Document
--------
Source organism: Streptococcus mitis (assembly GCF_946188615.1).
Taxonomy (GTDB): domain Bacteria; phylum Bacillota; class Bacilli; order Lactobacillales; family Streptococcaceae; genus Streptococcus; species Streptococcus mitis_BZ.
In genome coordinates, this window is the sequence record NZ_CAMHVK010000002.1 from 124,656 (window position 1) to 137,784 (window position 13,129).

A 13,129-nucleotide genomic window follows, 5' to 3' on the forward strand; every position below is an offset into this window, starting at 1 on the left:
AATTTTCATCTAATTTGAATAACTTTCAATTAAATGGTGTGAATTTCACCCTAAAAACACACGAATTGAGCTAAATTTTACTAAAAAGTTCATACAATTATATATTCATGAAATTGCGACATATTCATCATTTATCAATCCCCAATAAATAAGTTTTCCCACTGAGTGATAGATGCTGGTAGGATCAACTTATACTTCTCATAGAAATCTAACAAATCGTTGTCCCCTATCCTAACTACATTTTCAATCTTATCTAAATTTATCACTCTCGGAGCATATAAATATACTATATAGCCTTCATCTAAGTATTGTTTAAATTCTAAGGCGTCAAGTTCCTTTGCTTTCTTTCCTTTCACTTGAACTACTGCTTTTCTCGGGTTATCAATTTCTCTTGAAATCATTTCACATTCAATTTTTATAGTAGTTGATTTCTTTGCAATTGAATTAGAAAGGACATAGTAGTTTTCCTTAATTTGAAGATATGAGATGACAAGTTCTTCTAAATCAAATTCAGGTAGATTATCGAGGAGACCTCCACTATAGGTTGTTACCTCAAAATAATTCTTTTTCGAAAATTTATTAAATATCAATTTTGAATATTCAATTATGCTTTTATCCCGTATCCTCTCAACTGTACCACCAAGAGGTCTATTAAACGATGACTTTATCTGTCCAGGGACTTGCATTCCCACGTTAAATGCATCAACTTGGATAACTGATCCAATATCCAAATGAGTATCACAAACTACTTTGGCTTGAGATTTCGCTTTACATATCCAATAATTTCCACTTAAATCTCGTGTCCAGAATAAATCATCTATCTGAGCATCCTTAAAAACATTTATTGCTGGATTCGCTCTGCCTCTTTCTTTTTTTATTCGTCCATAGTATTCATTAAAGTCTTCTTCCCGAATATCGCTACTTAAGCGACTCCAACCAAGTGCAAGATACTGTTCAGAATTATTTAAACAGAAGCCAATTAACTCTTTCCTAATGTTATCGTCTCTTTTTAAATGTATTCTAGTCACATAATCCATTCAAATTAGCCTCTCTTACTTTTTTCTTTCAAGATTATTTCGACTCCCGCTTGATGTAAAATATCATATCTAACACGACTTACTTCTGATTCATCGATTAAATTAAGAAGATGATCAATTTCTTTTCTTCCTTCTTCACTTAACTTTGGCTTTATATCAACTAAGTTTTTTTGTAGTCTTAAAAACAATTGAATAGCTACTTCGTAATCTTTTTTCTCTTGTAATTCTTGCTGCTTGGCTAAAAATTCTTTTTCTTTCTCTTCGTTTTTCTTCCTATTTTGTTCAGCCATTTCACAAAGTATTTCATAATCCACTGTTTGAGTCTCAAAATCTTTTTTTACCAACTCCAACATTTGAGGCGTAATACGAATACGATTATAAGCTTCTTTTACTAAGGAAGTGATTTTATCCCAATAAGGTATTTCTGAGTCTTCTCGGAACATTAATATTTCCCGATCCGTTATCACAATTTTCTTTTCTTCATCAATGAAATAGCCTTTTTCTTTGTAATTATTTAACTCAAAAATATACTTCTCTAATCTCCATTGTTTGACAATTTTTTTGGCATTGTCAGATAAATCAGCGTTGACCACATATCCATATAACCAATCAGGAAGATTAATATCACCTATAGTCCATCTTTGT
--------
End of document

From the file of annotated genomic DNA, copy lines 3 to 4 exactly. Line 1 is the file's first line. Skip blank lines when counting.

In genome coordinates, this window is the sequence record NZ_CAMHVK010000002.1 from 124,656 (window position 1) to 137,784 (window position 13,129).

A 13,129-nucleotide genomic window follows, 5' to 3' on the forward strand; every position below is an offset into this window, starting at 1 on the left: